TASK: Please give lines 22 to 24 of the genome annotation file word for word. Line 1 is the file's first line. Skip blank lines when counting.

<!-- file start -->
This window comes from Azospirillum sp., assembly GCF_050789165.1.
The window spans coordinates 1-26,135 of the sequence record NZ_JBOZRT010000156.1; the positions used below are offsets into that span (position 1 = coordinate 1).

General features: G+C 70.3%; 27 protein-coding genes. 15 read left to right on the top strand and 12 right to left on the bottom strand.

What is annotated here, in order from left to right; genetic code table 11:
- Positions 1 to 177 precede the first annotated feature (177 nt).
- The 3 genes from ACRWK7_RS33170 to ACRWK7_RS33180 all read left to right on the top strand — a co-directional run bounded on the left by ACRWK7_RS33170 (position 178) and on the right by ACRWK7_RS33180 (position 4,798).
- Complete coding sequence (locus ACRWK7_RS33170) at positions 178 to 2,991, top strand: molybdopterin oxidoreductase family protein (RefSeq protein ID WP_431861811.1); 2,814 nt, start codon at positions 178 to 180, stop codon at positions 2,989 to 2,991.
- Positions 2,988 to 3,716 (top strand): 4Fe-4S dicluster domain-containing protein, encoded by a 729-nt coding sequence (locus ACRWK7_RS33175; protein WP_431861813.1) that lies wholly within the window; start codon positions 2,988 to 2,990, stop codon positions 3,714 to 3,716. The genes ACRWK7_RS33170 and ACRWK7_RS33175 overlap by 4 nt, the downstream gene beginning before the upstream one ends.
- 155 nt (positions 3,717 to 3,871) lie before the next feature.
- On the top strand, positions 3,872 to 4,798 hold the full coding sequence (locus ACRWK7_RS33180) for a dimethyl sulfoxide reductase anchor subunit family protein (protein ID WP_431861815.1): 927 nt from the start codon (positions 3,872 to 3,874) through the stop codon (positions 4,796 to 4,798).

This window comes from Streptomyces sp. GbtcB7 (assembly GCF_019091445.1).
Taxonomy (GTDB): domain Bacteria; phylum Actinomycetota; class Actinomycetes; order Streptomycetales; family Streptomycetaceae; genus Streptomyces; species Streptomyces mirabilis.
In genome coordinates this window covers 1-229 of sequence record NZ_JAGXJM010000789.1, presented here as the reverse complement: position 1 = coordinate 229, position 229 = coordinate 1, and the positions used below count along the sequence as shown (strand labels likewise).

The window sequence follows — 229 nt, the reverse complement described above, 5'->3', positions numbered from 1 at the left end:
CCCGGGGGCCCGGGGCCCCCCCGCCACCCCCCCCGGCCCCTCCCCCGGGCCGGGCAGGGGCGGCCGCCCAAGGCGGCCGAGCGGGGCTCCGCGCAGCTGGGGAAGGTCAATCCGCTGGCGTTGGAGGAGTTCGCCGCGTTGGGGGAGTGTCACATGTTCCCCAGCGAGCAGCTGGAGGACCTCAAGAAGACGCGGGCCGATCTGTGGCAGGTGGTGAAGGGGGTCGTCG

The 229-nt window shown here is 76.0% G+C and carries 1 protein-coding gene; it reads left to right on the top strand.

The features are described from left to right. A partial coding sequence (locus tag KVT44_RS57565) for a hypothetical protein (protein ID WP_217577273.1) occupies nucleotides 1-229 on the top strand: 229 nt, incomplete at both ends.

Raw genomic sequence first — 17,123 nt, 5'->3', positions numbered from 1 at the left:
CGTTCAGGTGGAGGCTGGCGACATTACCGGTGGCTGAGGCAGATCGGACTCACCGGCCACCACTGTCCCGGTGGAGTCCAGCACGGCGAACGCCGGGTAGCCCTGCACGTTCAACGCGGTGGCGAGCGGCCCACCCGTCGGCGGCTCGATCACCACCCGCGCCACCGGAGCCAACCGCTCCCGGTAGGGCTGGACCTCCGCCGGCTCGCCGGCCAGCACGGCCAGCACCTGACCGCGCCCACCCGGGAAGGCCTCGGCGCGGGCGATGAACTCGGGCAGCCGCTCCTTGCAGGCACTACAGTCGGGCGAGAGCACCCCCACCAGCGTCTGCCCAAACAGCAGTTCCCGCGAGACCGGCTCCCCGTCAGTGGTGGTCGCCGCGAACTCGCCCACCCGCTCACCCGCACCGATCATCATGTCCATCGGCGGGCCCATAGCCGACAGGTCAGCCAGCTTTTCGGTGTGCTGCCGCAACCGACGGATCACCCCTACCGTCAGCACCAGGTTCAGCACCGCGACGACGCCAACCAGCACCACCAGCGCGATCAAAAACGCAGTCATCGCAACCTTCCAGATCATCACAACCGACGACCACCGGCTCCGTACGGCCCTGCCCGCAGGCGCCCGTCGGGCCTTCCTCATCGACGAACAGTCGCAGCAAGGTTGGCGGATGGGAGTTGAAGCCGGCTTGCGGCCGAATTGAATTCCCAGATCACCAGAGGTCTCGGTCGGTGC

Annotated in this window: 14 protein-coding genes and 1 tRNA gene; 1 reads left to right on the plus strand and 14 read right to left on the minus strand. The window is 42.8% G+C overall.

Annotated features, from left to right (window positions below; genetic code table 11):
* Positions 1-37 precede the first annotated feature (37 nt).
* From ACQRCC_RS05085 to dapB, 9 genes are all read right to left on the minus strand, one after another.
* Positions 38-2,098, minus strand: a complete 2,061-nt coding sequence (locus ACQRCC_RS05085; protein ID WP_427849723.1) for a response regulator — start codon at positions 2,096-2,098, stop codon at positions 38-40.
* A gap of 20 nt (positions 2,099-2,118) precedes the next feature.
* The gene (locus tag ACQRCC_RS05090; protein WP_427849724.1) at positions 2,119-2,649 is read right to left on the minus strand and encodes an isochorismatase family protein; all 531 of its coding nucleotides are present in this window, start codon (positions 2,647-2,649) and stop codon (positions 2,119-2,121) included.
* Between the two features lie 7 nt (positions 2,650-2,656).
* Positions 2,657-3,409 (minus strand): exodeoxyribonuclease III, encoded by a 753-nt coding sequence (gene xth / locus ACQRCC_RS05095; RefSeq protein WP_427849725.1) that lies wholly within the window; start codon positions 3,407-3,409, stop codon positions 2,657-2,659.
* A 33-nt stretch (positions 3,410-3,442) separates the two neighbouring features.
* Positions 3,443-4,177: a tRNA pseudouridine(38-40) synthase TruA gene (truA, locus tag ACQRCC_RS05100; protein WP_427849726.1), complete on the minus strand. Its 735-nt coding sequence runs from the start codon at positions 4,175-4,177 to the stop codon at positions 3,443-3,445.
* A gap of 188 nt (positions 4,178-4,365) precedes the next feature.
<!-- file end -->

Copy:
* Positions 1-37 precede the first annotated feature (37 nt).
* From ACQRCC_RS05085 to dapB, 9 genes are all read right to left on the minus strand, one after another.
* Positions 38-2,098, minus strand: a complete 2,061-nt coding sequence (locus ACQRCC_RS05085; protein ID WP_427849723.1) for a response regulator — start codon at positions 2,096-2,098, stop codon at positions 38-40.